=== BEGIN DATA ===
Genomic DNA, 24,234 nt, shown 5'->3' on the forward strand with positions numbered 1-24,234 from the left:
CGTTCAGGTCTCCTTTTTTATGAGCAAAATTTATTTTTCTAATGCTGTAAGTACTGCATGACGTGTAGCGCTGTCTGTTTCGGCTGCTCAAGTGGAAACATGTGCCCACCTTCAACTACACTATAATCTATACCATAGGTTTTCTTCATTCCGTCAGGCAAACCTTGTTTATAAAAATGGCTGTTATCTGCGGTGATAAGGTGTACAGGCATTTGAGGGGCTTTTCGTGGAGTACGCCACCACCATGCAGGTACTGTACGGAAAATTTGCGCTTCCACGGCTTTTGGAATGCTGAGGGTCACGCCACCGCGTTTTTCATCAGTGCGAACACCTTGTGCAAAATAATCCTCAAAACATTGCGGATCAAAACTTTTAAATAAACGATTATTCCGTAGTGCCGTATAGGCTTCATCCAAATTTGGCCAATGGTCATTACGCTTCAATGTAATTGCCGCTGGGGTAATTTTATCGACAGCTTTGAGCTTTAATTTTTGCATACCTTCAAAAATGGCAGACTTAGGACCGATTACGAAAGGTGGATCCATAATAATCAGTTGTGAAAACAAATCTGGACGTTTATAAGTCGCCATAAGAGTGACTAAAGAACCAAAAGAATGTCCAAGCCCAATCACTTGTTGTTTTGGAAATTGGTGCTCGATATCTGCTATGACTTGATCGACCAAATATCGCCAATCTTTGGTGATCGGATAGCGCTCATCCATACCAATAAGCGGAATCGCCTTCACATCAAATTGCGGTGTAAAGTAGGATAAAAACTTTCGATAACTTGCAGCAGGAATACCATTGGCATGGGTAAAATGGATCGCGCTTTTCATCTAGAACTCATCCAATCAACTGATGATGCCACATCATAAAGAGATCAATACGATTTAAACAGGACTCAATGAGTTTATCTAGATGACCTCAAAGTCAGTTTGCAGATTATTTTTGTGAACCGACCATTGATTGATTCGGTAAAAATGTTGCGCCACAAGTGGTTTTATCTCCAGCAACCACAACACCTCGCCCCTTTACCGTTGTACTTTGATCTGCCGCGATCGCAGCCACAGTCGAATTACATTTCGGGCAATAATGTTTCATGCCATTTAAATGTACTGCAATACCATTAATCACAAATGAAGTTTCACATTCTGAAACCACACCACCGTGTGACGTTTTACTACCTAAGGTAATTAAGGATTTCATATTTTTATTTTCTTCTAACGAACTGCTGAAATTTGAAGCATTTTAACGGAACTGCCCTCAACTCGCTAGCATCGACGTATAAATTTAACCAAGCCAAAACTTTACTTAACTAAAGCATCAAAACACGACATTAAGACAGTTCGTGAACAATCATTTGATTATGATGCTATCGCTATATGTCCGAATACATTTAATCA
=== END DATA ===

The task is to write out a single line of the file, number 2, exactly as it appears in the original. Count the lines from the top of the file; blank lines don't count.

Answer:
CGTTCAGGTCTCCTTTTTTATGAGCAAAATTTATTTTTCTAATGCTGTAAGTACTGCATGACGTGTAGCGCTGTCTGTTTCGGCTGCTCAAGTGGAAACATGTGCCCACCTTCAACTACACTATAATCTATACCATAGGTTTTCTTCATTCCGTCAGGCAAACCTTGTTTATAAAAATGGCTGTTATCTGCGGTGATAAGGTGTACAGGCATTTGAGGGGCTTTTCGTGGAGTACGCCACCACCATGCAGGTACTGTACGGAAAATTTGCGCTTCCACGGCTTTTGGAATGCTGAGGGTCACGCCACCGCGTTTTTCATCAGTGCGAACACCTTGTGCAAAATAATCCTCAAAACATTGCGGATCAAAACTTTTAAATAAACGATTATTCCGTAGTGCCGTATAGGCTTCATCCAAATTTGGCCAATGGTCATTACGCTTCAATGTAATTGCCGCTGGGGTAATTTTATCGACAGCTTTGAGCTTTAATTTTTGCATACCTTCAAAAATGGCAGACTTAGGACCGATTACGAAAGGTGGATCCATAATAATCAGTTGTGAAAACAAATCTGGACGTTTATAAGTCGCCATAAGAGTGACTAAAGAACCAAAAGAATGTCCAAGCCCAATCACTTGTTGTTTTGGAAATTGGTGCTCGATATCTGCTATGACTTGATCGACCAAATATCGCCAATCTTTGGTGATCGGATAGCGCTCATCCATACCAATAAGCGGAATCGCCTTCACATCAAATTGCGGTGTAAAGTAGGATAAAAACTTTCGATAACTTGCAGCAGGAATACCATTGGCATGGGTAAAATGGATCGCGCTTTTCATCTAGAACTCATCCAATCAACTGATGATGCCACATCATAAAGAGATCAATACGATTTAAACAGGACTCAATGAGTTTATCTAGATGACCTCAAAGTCAGTTTGCAGATTATTTTTGTGAACCGACCATTGATTGATTCGGTAAAAATGTTGCGCCACAAGTGGTTTTATCTCCAGCAACCACAACACCTCGCCCCTTTACCGTTGTACTTTGATCTGCCGCGATCGCAGCCACAGTCGAATTACATTTCGGGCAATAATGTTTCATGCCATTTAAATGTACTGCAATACCATTAATCACAAATGAAGTTTCACATTCTGAAACCACACCACCGTGTGACGTTTTACTACCTAAGGTAATTAAGGATTTCATATTTTTATTTTCTTCTAACGAACTGCTGAAATTTGAAGCATTTTAACGGAACTGCCCTCAACTCGCTAGCATCGACGTATAAATTTAACCAAGCCAAAACTTTACTTAACTAAAGCATCAAAACACGACATTAAGACAGTTCGTGAACAATCATTTGATTATGATGCTATCGCTATATGTCCGAATACATTTAATCA